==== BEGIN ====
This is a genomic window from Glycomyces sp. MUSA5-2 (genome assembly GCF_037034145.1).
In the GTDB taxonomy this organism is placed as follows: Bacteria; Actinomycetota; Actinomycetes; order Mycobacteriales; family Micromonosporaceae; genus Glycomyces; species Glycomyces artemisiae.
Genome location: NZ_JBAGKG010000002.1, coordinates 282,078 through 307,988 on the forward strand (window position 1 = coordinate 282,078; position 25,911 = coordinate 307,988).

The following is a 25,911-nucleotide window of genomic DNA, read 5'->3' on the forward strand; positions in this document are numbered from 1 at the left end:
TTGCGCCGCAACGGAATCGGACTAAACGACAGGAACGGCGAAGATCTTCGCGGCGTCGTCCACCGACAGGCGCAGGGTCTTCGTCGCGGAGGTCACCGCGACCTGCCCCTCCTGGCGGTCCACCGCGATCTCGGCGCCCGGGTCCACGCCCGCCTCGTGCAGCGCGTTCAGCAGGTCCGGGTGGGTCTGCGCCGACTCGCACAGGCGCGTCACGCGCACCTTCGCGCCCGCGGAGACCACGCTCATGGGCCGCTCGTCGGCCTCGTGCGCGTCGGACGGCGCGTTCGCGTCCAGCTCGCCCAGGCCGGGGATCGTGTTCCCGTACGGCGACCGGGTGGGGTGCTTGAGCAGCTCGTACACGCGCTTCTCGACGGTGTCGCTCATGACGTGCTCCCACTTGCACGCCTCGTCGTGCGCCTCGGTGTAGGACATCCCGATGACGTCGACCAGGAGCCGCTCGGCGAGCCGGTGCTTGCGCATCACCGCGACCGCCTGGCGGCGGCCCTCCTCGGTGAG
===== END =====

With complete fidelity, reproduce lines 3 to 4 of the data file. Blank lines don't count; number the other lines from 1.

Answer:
Genome location: NZ_JBAGKG010000002.1, coordinates 282,078 through 307,988 on the forward strand (window position 1 = coordinate 282,078; position 25,911 = coordinate 307,988).

The following is a 25,911-nucleotide window of genomic DNA, read 5'->3' on the forward strand; positions in this document are numbered from 1 at the left end: